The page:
We offer top pay, bonuses, retirement plan, paid vacation and insurance. Must have proof for work eligibility in the United States. DFWP
The qualified candidate should have experience with basic hand tools - carpentry experience a plus. Candidate should be able to work independently
Compensation: Competitive salary, commensurate with skill level Benefit
Glaziers typically do the following:
Glass has many uses in everyday life. For example, insulated and specially treated glass keeps in warm or cool air and controls sound and condensation. Tempered and laminated glass makes doors and windows more secure by making them less prone to breaking. The use of large windows, glass doors, and skylights makes buildings bright, airy, and inviting. Glaziers specialize in installing these different glass products.
In homes, glaziers install or replace windows, mirrors, shower doors, and bathtub enclosures. They fit glass for tabletops and display cases. On commercial interior projects, glaziers install items such as heavy, often etched, decorative room dividers or security windows. Glazing projects also may involve exterior work such as replacing storefront windows for supermarkets, auto dealerships, banks, and many other establishments.
For most large-scale construction jobs, glass is precut and mounted into frames at a factory or a contractor’s shop. The finished glass arrives at the jobsite ready for glaziers to position and secure into place. Using cranes or hoists with suction cups, workers lift large, heavy pieces of glass for installation. In cases where the glass is not secure inside the frame, glaziers may attach steel and aluminum sashes or frames to the building, and then secure the glass with clips, moldings, or other types of fasteners.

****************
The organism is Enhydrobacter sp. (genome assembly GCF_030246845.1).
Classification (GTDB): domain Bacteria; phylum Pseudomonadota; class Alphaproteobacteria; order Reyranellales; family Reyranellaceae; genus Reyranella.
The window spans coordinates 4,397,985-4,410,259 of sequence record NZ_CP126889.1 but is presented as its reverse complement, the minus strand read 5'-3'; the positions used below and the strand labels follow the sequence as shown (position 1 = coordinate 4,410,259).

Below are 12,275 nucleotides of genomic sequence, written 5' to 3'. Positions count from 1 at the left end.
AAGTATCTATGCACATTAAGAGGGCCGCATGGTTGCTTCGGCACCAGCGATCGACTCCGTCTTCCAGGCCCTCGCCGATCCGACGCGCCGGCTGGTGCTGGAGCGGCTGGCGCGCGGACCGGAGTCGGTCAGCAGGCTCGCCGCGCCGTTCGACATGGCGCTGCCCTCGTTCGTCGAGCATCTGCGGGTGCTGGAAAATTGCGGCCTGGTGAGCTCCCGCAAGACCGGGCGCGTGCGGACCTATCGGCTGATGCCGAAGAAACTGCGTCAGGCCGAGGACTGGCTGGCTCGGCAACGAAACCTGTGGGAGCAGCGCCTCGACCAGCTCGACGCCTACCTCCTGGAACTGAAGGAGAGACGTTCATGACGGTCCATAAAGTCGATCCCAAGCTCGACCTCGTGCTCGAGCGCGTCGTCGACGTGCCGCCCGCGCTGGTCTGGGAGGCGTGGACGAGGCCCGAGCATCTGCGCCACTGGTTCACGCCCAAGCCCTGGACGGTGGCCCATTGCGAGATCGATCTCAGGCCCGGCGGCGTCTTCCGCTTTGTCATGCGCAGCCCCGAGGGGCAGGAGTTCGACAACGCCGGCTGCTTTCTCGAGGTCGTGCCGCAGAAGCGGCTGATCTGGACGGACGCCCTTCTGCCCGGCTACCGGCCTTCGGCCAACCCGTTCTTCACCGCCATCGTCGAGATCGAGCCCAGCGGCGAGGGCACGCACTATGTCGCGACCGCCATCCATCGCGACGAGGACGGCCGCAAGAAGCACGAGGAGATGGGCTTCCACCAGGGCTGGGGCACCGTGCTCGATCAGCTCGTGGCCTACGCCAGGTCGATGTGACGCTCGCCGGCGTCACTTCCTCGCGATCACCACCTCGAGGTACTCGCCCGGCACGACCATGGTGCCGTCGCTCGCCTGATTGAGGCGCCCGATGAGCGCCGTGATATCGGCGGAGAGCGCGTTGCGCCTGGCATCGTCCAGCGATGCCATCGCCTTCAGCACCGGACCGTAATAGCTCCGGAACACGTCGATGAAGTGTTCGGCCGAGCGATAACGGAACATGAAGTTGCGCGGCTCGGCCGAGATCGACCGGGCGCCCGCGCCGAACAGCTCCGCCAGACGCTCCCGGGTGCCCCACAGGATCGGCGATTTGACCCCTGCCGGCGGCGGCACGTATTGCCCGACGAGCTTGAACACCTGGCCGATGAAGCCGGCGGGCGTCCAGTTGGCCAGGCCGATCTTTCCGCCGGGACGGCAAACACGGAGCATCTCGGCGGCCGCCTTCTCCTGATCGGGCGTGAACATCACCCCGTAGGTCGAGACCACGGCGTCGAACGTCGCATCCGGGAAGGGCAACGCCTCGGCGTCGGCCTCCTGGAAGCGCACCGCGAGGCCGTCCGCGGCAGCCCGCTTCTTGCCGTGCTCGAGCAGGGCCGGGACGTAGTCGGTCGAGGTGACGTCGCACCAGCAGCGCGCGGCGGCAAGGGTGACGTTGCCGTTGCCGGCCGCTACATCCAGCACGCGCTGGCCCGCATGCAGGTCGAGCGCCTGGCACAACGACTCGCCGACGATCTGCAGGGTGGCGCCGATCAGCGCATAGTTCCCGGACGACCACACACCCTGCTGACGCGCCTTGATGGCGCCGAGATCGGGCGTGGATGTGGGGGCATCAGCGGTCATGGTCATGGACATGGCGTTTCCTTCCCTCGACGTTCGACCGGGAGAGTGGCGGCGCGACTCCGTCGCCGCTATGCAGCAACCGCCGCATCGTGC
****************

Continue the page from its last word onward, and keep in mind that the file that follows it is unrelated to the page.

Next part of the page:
Many windows are now being covered with laminates—a thin film or coating placed over the glass. These coatings provide additional durability, security, and can add color or tint to interior and exterior glass. The laminate also provides safety benefits by making glass less prone to shattering, which makes it ideal for commercial use in areas prone to high winds.
A few glaziers work with plastics, granite, marble, and other materials used as glass substitutes.
Workers who replace and repair glass in motor vehicles are covered in the automotive body and glass repairers profile.
Glaziers hold about 45,300 jobs, of which 66 percent are in the foundation, structure, and building exterior contractors industry. Another 14 percent of glaziers are employed in the building material and supplies dealers industry.
As in many other construction trades, the work is physically demanding. Glaziers spend most of the day standing, bending, or reaching, and they often must lift and maneuver heavy, cumbersome materials, such as large glass plates.
When installing glass plates on buildings, glaziers often lead a team of construction workers in guiding and installing the pieces into place.
Glaziers have a higher rate of injuries and illnesses than the national average for all occupations. Typical injuries for glaziers include cuts from tools and glass, and falls from ladders and scaffolding.
Most glaziers work full time.
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Glaziers typically enter the occupation with a high school diploma and learn their trade through an apprenticeship.
Glaziers typically enter the occupation with a high school diploma or equivalent. High school courses in math are considered useful.